Subject(s)
COVID-19 , Influenza Vaccines , Influenza, Human , Pregnancy Complications, Infectious , Whooping Cough , Female , Pregnancy , Humans , Influenza, Human/epidemiology , Influenza, Human/prevention & control , Whooping Cough/epidemiology , Whooping Cough/prevention & control , Cross-Sectional Studies , COVID-19 Vaccines , Pertussis Vaccine/therapeutic use , COVID-19/epidemiology , COVID-19/prevention & control , Influenza Vaccines/therapeutic use , Pregnant Women , Vaccination , Pregnancy Complications, Infectious/prevention & control
18.
Semin Pediatr Neurol ; 42: 100977, 2022 07.
Article in English | MEDLINE | ID: covidwho-2284745

ABSTRACT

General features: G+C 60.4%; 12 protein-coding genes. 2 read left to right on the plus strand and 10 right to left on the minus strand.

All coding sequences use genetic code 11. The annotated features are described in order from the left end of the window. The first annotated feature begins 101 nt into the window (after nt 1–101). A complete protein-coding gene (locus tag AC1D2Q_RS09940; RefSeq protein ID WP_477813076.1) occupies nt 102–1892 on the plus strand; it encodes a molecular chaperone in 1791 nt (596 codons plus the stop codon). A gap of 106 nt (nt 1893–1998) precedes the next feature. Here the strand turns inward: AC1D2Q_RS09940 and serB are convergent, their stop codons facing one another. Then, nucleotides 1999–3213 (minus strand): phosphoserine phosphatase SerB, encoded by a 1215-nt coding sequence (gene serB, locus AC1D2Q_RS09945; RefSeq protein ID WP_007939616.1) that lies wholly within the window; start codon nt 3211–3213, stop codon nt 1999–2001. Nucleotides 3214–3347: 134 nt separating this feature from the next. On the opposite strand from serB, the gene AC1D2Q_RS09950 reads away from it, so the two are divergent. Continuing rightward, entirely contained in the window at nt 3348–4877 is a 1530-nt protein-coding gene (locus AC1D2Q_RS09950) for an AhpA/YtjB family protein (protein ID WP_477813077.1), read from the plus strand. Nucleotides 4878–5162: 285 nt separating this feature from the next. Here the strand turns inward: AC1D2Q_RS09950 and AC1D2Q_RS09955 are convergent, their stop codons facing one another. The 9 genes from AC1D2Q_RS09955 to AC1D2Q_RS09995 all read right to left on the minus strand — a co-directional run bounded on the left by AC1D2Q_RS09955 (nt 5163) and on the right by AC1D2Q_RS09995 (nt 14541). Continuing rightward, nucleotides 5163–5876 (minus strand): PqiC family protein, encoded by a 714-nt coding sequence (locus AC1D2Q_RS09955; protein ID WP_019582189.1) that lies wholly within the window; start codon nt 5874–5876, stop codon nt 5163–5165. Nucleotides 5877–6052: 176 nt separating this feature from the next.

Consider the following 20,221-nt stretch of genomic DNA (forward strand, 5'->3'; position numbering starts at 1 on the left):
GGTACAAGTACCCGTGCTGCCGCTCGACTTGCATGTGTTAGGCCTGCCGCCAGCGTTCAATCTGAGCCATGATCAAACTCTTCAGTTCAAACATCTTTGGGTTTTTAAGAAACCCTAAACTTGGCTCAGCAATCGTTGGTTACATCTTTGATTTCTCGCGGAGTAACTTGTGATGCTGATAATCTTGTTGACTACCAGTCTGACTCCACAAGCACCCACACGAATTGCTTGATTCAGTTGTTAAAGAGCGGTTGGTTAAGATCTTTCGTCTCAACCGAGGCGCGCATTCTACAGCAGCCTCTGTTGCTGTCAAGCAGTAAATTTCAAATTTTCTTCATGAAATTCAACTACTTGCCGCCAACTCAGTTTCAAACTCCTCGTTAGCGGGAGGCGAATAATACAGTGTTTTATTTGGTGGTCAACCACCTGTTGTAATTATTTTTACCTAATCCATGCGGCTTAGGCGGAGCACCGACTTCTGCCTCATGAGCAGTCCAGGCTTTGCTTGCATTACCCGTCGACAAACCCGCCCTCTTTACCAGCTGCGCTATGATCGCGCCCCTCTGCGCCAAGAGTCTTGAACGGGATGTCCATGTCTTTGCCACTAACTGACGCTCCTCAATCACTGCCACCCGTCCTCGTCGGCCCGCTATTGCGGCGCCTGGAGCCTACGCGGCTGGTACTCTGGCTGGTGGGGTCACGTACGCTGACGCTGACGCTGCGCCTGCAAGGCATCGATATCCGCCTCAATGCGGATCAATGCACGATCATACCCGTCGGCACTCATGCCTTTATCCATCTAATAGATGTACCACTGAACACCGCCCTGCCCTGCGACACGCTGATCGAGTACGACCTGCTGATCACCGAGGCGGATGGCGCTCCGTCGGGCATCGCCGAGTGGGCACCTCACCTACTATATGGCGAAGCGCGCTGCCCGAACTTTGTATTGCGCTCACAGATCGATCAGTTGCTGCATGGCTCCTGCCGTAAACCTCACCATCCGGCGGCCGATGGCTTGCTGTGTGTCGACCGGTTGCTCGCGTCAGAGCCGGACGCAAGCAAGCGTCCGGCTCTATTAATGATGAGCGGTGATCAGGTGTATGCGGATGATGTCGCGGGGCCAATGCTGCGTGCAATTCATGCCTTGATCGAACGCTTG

The severe acute respiratory syndrome coronavirus 2 pandemic has markedly, and likely permanently, changed health care. This includes changing the obstetric and perinatal care of mothers and infants, and by extension, the care of their families. Infection during pregnancy is associated with an increased risk for severe coronavirus disease 2019 illness and related complications that can significantly impact maternal health and the health of the neonate. Viral transmission from mother to fetus is possible, but rare during pregnancy, and current health care policies focusing on maternal masking, and hand washing allows infected mothers to safely care for neonates (including nursing or feeding with expressed breast milk). The newly developed vaccines have been shown to be safe and effective for pregnant and breast-feeding mothers, with measurable antibody levels in cord blood and breast milk potentially providing a level of passive immunity to neonates. While studies looking at short-term outcomes for neonates have been reassuring, it is critical that we continue to work to understand and improve the care of pregnant woman and newborns with coronavirus disease 2019 to optimize long term outcomes. Although the knowledge base continues to evolve, the available evidence influencing the care of pregnant women and their infants is summarized in this focused review.